The two antennas comprising the Sabbia-2.0 architecture are clearly visible in this picture. One antenna samples and records Starlink downlink signals, the other monitors signals for signs of disturbances caused by targets.
Credit: Fraunhofer FHR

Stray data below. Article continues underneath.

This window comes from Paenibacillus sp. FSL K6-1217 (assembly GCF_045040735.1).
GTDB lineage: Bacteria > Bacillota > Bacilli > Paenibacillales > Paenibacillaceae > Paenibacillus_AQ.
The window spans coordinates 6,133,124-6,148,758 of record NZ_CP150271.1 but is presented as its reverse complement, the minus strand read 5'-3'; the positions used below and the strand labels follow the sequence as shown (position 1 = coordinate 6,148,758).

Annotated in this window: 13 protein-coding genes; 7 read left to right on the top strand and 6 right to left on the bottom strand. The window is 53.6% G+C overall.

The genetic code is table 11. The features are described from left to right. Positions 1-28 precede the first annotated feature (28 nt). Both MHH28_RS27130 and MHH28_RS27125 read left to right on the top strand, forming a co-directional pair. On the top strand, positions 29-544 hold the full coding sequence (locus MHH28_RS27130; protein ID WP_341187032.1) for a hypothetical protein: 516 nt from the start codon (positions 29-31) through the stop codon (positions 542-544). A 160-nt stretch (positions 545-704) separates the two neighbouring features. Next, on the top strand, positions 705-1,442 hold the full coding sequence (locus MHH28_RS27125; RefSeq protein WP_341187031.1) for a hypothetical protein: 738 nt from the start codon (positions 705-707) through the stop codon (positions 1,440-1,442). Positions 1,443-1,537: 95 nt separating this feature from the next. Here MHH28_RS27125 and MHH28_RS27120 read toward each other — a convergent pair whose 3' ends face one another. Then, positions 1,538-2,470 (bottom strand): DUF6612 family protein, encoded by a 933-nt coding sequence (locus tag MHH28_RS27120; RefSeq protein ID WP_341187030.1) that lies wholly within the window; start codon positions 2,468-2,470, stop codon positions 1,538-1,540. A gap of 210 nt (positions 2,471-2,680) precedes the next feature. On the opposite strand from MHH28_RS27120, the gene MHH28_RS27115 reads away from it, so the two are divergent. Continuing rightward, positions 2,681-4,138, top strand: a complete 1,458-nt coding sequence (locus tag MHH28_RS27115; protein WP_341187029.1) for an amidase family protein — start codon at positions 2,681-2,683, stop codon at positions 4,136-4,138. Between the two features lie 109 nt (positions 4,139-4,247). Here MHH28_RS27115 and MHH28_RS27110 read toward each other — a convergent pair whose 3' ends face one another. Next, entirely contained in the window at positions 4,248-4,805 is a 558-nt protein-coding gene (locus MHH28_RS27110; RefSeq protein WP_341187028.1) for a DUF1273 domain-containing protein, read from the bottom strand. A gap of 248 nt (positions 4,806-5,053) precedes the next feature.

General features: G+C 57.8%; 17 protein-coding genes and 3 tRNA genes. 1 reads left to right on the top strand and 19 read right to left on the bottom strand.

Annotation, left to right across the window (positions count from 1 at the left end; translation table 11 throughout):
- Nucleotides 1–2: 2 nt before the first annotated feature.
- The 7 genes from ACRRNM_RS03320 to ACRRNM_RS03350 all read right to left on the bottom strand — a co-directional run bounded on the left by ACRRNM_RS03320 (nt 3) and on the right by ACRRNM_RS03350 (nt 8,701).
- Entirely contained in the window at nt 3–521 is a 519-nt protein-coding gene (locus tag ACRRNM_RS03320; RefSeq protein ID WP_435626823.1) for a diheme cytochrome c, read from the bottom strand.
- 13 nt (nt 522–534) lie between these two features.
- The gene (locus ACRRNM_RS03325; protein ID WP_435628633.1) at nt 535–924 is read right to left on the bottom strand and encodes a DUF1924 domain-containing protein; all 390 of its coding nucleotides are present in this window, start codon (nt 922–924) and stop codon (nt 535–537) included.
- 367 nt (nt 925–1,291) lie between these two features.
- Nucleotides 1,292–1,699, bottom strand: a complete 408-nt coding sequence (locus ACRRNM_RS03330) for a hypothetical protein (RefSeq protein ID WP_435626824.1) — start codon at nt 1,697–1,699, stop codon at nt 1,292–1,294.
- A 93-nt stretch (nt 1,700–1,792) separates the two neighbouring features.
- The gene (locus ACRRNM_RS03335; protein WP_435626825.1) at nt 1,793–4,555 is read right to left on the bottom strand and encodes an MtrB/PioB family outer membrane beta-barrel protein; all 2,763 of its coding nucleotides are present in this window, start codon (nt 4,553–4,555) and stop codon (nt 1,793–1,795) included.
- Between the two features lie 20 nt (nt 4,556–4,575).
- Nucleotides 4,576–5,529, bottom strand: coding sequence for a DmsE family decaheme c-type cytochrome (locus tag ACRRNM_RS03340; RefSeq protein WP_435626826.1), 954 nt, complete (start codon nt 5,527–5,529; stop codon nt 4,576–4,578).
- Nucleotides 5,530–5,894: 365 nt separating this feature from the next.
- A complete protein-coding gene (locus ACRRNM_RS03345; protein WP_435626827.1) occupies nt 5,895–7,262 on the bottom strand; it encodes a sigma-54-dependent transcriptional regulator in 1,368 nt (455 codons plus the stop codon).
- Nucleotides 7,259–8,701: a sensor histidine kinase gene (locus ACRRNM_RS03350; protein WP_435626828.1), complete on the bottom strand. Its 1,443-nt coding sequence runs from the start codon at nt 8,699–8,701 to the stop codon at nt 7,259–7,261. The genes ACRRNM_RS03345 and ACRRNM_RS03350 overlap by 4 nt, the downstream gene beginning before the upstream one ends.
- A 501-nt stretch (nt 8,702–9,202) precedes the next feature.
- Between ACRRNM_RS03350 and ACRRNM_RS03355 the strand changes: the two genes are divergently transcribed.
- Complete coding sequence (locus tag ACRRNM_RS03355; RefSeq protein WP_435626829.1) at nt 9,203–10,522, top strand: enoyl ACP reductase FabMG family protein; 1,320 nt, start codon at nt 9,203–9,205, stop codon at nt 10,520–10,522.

The movement of the RF transmitter means that imagery of still and moving targets can be processed. When coupled with the characteristics of Starlink’s downlink frequencies, this movement helps provide a target resolution of circa one metre. Generally speaking in radar engineering, the higher the frequency, the sharper the target resolution. As the satellites are moving through the skies, they will cover a target on Earth with RF signals which are captured by Sabbia-2.0’s antenna. The fact that targets can be shown in such impressive detail is the result of satellites’ motions. The signal is transmitted from the satellite and hits a target. The echo of the signal from the target causes the signal’s frequency to change vis-à-vis the reference signal. Each signal disturbance allows the radar to build up a more detailed target picture. The more times the signals repeat this behaviour per second, the richer the information becomes regarding the target the signals collide with. As the satellite is crossing the sky, the signals collide with the target at a myriad of different angles. This process is analogous to you watching an object revolving on a turntable. Your brain gathers more information as the object rotates, compared to only seeing the object once when stationary. For all intents and purposes, the satellite is the eye in the sky and the Earth is the turntable.